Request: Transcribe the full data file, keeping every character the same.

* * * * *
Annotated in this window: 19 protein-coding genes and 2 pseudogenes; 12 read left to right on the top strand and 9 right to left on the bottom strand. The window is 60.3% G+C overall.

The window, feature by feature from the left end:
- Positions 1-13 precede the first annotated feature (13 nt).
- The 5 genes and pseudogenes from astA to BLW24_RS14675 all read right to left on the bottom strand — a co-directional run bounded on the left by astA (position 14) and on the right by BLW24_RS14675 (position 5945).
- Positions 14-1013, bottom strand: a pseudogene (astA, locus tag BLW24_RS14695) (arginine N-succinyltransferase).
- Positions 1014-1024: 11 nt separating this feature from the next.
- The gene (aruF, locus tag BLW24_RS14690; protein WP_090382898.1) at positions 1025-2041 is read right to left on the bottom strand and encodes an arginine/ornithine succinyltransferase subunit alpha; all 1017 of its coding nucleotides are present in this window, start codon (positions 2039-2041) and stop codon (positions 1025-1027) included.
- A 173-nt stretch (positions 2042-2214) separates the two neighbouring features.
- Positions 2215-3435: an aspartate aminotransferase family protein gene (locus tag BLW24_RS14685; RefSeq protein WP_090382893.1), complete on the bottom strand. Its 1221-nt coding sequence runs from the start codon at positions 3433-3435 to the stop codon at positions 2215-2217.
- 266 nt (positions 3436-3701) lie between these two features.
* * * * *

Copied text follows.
Annotated in this window: 19 protein-coding genes and 2 pseudogenes; 12 read left to right on the top strand and 9 right to left on the bottom strand. The window is 60.3% G+C overall.

The window, feature by feature from the left end:
- Positions 1-13 precede the first annotated feature (13 nt).
- The 5 genes and pseudogenes from astA to BLW24_RS14675 all read right to left on the bottom strand — a co-directional run bounded on the left by astA (position 14) and on the right by BLW24_RS14675 (position 5945).
- Positions 14-1013, bottom strand: a pseudogene (astA, locus tag BLW24_RS14695) (arginine N-succinyltransferase).
- Positions 1014-1024: 11 nt separating this feature from the next.
- The gene (aruF, locus tag BLW24_RS14690; protein WP_090382898.1) at positions 1025-2041 is read right to left on the bottom strand and encodes an arginine/ornithine succinyltransferase subunit alpha; all 1017 of its coding nucleotides are present in this window, start codon (positions 2039-2041) and stop codon (positions 1025-1027) included.
- A 173-nt stretch (positions 2042-2214) separates the two neighbouring features.
- Positions 2215-3435: an aspartate aminotransferase family protein gene (locus tag BLW24_RS14685; RefSeq protein WP_090382893.1), complete on the bottom strand. Its 1221-nt coding sequence runs from the start codon at positions 3433-3435 to the stop codon at positions 2215-2217.
- 266 nt (positions 3436-3701) lie between these two features.